The Mount Pulaski Courthouse, built in 1848, was Logan County’s seat of government until 1855. Attorney Abraham Lincoln regularly argued cases in the second-floor courtroom, helping to establish his reputation.
MOUNT PULASKI, Ill. — Illinois third-graders’ modest initiative to help with upkeep at a historic local courthouse where President Abraham Lincoln once practiced law has turned into an $9,500 boon to efforts to maintain the building during lean budget times in the state.
Mary Ann Radtke, a third-grade teacher at Mount Pulaski Grade School, said the fund-raiser is testament to the children’s adroitness at using social media. Their Facebook posts and YouTube videos of television news reports about the effort have attracted donations from throughout central Illinois and as far away as Alaska and Germany, she said.
“We had a story in our reading book about a girl who gave a dollar to help save a zoo, and the kids asked, ‘Can we do that?’ ” Mrs. Radtke said.
The teacher said it was possible if an appropriate cause could be identified. Soon after, she received a fund-raising letter from the Mount Pulaski Courthouse Foundation, which had organized in 2011 to coordinate local efforts to help with the building’s upkeep.
“We’re studying Abraham Lincoln, we’re studying his life,” Mrs. Radtke said.
So it made sense to propose dedicating the children’s philanthropic energy to supporting the local historic site, which from 1849 to 1855 was one of several courthouses in the area where Mr. Lincoln argued cases before Illinois’ 8th Judicial Circuit.
The students set up collection cans for “Courthouse Cash” throughout the community, which was the seat of Logan County for just seven years before that status was transferred to the city of Lincoln, built along a railroad line in 1852 that bypassed Mount Pulaski.
The class promoted the fund-raiser by suggesting that donating $1 would equate to giving up one can of soda, Mrs. Radtke said. Based on Mount Pulaski’s population of about 1,900, she said, the children thought they might raise $2,000, but their teacher thought $500 was a more reasonable goal.
Tom Martin, the courthouse foundation’s chairman, said the school’s fund-raiser has been so successful that cash on hand now exceeds the cost of repair projects that are ready to go, so a new list is being developed.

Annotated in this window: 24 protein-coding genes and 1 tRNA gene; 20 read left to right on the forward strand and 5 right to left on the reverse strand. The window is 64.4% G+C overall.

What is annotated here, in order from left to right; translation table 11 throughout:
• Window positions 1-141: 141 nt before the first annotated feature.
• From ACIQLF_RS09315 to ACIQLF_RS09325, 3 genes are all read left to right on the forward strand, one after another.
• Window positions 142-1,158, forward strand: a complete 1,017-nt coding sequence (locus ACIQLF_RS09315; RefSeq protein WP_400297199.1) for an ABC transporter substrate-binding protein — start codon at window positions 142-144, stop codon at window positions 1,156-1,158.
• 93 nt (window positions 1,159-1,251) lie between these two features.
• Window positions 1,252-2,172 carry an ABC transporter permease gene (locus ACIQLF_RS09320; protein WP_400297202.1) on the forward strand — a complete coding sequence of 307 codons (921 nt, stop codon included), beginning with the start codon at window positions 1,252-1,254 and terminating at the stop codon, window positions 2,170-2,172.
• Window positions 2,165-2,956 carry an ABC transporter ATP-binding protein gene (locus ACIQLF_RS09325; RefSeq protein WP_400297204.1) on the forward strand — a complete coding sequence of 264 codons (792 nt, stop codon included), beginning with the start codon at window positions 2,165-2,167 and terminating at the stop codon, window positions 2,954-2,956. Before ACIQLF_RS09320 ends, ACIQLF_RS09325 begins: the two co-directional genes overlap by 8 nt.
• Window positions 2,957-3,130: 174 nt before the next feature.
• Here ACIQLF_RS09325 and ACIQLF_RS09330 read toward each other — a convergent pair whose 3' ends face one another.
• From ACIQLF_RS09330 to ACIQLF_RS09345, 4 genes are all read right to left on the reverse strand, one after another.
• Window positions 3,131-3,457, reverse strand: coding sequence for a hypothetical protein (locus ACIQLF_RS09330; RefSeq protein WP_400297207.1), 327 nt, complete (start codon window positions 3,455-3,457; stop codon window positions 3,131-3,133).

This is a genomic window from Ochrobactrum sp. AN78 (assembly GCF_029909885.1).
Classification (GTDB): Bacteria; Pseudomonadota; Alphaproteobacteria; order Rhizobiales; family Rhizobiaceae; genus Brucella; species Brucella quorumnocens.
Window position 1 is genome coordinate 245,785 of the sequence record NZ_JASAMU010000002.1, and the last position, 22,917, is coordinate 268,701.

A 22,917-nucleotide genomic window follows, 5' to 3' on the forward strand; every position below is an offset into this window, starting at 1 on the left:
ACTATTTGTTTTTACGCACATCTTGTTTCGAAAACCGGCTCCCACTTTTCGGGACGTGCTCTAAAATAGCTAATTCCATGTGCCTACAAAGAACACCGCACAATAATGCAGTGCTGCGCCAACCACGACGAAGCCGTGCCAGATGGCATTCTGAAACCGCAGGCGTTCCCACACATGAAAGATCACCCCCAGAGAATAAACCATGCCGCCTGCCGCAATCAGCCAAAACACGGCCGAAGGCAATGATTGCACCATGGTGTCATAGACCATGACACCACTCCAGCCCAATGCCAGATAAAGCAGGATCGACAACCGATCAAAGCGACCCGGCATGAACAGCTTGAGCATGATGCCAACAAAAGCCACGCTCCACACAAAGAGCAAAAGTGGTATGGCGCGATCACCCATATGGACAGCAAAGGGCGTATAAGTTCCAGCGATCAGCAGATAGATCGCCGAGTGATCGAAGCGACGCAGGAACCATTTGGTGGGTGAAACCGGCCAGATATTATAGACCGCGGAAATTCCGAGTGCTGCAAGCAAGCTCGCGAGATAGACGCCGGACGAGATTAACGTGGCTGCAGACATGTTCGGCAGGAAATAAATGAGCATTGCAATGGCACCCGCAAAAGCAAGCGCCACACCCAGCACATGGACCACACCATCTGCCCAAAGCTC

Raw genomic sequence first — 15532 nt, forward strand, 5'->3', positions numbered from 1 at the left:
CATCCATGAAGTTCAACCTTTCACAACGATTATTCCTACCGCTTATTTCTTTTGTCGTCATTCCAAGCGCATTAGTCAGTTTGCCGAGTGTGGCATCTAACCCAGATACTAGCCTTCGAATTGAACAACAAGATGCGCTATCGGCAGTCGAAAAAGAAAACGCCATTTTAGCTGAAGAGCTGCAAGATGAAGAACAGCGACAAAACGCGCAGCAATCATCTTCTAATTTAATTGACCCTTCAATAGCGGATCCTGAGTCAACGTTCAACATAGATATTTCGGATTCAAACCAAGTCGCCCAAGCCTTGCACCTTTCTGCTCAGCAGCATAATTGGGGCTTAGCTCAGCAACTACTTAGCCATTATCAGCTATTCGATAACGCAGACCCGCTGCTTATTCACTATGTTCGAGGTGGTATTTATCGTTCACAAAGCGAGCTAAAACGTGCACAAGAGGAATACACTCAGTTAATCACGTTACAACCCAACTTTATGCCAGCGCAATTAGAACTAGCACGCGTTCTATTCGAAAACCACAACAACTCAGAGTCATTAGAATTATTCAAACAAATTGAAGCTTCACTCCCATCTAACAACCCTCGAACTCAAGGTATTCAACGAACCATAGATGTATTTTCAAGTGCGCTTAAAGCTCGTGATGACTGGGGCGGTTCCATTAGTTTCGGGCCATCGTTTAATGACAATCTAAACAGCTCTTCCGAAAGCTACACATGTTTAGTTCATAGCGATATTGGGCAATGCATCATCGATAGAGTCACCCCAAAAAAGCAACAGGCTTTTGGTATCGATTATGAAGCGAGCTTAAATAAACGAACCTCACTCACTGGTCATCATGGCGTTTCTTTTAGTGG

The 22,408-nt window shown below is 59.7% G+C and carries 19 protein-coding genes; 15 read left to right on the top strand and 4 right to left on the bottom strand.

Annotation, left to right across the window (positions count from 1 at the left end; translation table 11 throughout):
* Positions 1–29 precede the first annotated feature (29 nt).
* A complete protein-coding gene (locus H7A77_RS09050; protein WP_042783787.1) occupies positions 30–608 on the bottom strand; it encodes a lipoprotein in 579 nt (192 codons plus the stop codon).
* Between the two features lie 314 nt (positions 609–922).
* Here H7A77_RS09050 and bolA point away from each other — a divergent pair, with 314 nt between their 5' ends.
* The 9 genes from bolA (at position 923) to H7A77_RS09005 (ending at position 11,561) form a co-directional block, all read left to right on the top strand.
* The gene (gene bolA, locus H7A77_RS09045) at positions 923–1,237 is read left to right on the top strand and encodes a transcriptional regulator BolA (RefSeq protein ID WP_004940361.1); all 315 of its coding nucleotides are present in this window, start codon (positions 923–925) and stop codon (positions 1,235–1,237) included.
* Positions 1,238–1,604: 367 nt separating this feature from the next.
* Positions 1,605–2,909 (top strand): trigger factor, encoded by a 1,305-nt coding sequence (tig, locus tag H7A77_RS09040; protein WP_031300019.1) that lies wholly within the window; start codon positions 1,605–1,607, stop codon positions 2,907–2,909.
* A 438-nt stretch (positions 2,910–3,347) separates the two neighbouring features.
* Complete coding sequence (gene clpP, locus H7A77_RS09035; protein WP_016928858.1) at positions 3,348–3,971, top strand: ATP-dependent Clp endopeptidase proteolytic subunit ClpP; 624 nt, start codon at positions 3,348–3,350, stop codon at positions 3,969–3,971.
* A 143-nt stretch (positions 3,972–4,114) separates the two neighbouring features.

“I told the kids that giving back to your community brings you rewards, makes you feel good about yourself,” Mr. Martin said. “Their families and the whole community should be really proud of them.”
Once Mount Pulaski lost its county seat, the local courthouse became city offices, a schoolhouse, a community center, and a post office. In 1935, the state of Illinois bought the two-story Greek Revival building and began efforts to restore it to its 1850s appearance as a historic site. In 1978, it was added to the National Register of Historic Places.
While the building is in no danger of becoming derelict, its maintenance has suffered in recent years because of tight state budgets, Mr. Martin and Chris Wills, a spokesman for the Illinois Historic Preservation Agency, agreed.
“The site is in good shape, but there’s always maintenance work that needs to be done. And all of our sites’ maintenance is taking a little longer to get to,” Mr. Wills said, noting that the state also owns the other surviving 8th Circuit courthouse where Mr. Lincoln routinely worked, in Metamora, Ill., near Peoria.
Mr. Martin said the courthouse foundation organized during Mount Pulaski’s 175th anniversary celebrations, with its leaders seeking some sort of “legacy project” they could undertake.
Although it remains open to the public five days a week, “the building is in disrepair,” Mr. Martin said. “Routine maintenance has fallen by the wayside for the last 10 or 15 years.”
The foundation set a goal to raise $20,000 in each of the next five years, the foundation leader said. It met that goal last year and, with the children’s help, is almost halfway there already.
Mrs. Radtke said the volume of donations to Courthouse Cash has been exciting for both her and her class. Besides Germany and Alaska, checks have come in from California, Oregon, Florida, Iowa, Kansas, and Missouri.
“Courthouse Cash” donation canisters around town will be gathered up today, she said, but “we’ll accept funds for as long as they come in.”
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